Albemarle Corporation, a global manufacturer of refinery catalysts, said that it will increase prices of its fluid catalytic cracking catalysts by 10%, effective March 15, 2016, or as contracts allow.
"Albemarle continues to make significant investments in its FCC business to improve operating flexibility and as part of our commitment to the innovation and technical service programs that help our customers meet the market's challenges and increase their profits," said Dave Clary, vice president of Heavy Oil Upgrading. "Increased prices will help sustain this level of support."
OPIS notes a fluid catalytic cracking unit facilitates a secondary process at a refinery to produce additional gasoline and distillates as well as butane and propane from gasoil.
It is noted that gasoline has swapped places with distillates in 2016, carrying the main load of refiners' margin in 2016 due to a supply glut for distillates. While distillates demand slowed as a result of a global economic slowdown, gasoline demand remains resilient.
U.S. refiners are also reporting stronger earnings since last year, thanks to lower-for-longer crude oil prices and robust exports.
Albemarle, headquartered in Baton Rouge, La., is a specialty chemicals company.
Like most parts of the country, the U.S. East Coast is quickly filling up on its gasoline and distillates inventories on the back of favorable storage economics, high refinery production and resilient imports.
This bearish oil market scenario for traders and sellers is reflected in the rare extended allocation on Colonial Pipeline's Line 3 (Greensboro, N.C., to Linden, N.J.) so far this year and the clobbered Florida rack prices. This should accelerate the rising inventories in the Northeast and add more pressure on the cash price differentials for gasoline and distillates in the New York Harbor market.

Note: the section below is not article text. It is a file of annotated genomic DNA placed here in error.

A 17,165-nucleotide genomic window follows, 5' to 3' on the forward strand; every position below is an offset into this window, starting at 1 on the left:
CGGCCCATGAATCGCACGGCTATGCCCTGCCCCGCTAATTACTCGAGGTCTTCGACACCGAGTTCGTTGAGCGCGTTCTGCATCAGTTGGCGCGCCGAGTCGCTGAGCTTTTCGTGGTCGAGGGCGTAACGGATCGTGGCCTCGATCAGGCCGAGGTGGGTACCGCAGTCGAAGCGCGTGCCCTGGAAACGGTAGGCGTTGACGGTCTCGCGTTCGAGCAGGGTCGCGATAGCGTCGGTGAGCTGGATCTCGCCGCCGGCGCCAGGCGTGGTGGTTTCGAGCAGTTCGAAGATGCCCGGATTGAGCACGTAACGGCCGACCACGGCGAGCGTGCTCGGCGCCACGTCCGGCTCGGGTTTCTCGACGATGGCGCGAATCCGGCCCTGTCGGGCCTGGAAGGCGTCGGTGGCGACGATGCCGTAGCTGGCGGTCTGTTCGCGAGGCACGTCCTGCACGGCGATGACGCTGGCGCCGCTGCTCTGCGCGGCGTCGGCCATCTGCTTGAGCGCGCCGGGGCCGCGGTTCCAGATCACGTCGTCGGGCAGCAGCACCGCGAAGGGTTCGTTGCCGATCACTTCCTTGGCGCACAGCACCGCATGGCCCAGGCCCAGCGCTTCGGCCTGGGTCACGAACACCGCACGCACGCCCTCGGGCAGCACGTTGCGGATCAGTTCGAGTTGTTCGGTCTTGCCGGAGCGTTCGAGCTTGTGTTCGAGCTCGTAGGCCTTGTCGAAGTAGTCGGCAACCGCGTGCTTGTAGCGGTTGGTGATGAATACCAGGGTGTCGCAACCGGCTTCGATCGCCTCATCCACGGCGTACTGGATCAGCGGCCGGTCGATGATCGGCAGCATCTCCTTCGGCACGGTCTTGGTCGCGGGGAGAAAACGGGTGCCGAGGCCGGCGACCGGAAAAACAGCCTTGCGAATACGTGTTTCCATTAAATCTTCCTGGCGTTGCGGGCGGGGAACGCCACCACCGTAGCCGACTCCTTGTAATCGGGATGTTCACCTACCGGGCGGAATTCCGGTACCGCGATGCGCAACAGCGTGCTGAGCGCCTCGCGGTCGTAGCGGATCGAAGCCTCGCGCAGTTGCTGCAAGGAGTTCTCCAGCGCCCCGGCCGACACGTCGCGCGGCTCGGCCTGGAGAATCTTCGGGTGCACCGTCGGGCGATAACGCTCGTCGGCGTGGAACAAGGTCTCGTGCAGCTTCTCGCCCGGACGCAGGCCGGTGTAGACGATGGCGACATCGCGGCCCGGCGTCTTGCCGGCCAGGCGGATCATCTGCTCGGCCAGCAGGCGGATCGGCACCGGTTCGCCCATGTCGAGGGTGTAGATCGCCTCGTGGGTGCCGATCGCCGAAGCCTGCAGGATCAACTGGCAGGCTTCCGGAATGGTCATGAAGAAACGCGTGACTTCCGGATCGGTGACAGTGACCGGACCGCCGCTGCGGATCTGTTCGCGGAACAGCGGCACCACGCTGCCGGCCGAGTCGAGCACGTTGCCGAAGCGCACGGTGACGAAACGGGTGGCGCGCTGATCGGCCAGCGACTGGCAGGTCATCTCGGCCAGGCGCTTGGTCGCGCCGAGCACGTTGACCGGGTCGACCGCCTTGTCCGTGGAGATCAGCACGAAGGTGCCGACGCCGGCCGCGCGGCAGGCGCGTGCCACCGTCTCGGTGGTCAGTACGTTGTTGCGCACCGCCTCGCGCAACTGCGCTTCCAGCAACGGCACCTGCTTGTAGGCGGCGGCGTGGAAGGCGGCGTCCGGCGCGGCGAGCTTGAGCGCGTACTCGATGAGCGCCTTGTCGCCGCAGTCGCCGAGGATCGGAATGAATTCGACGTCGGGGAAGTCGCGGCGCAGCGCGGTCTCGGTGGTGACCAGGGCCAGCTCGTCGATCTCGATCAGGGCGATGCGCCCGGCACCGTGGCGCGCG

Colonial Pipeline has allocated all pumping cycles from 1 to 10 on its Line 3 so far this year, compared with none in 2015. This Line 3 allocation is expected to be extended based on continued heavy nominations as the Mid-Atlantic and Southeast are now facing tank-top inventories.
Line 3 is a 30-inch-diameter pipeline which delivers both gasoline and distillates to Linden. In 2015, there were occasional allocations in the New York Harbor terminal network, but not on Line 3. Besides Line 3, Colonial also delivers both products on a separate south-north pipeline, Line 4, from Greensboro to Linden. That line is not allocated.
Traders said that the arbitrage economics, as reflected in the positive line space value on Colonial Pipeline, are favorable for Gulf Coast delivery to the Northeast.
On Wednesday, prompt line space value for Line 3 dropped to 25pts/gal for Cycle 5-6, compared with a premium of close to 75pts/gal for Cycle 3-7 two weeks ago. Cycle 8-9 commands a stronger line space premium of 50-75pts/gal. The weaker prompt line space premium was attributed to a lack of buying interest following some strong demand two weeks ago.
Line 3 is currently delivering mostly M4 winter conventional regular gasoline, with some RBOB and CBOB, they said.
Also, the pronounced gasoline contango trend is encouraging players to fill up their storage tanks to the brims across the country. On the NYMEX, the March- April RBOB contango spread was at minus 23cts/gal and April-May was at minus 2cts/gal.
The Mid-Atlantic and Southeast markets have seen rack gasoline prices hammered down in January due to high supplies. Colonial Pipeline's Line 1 and 2, which deliver gasoline and distillates from Houston to Greensboro, are consistently allocated.
Florida gasoline rack prices are holding a 6ct/gal premium over Gulf Coast, sharply lower than about 12cts/gal premium in early January. However, some traders note that Florida rack price premium are hard to put a finger on due to the volatile Gulf Coast values.
The Southeast is now enjoying more products deliveries from Gulf Coast via Jones Act ships, which are now more readily available on a spot basis and at lower freight rates than last year. The Jones Act tanker market is experiencing an ongoing trend of crude cargo conversion to oil products due to lower domestic crude transportation demand and a rise in imports. Some traders said that the high inventories and lower prices in Southeast have led to some players with empty Jones Act vessels and no arbitrage opportunities.
With sharply lower Southeast prices and heavy inventory in the South, oil products are being pushed north to the Northeast.
This will lead to a battleground scenario in New York Harbor, which will balance heavy Gulf Coast volumes with competing European imports.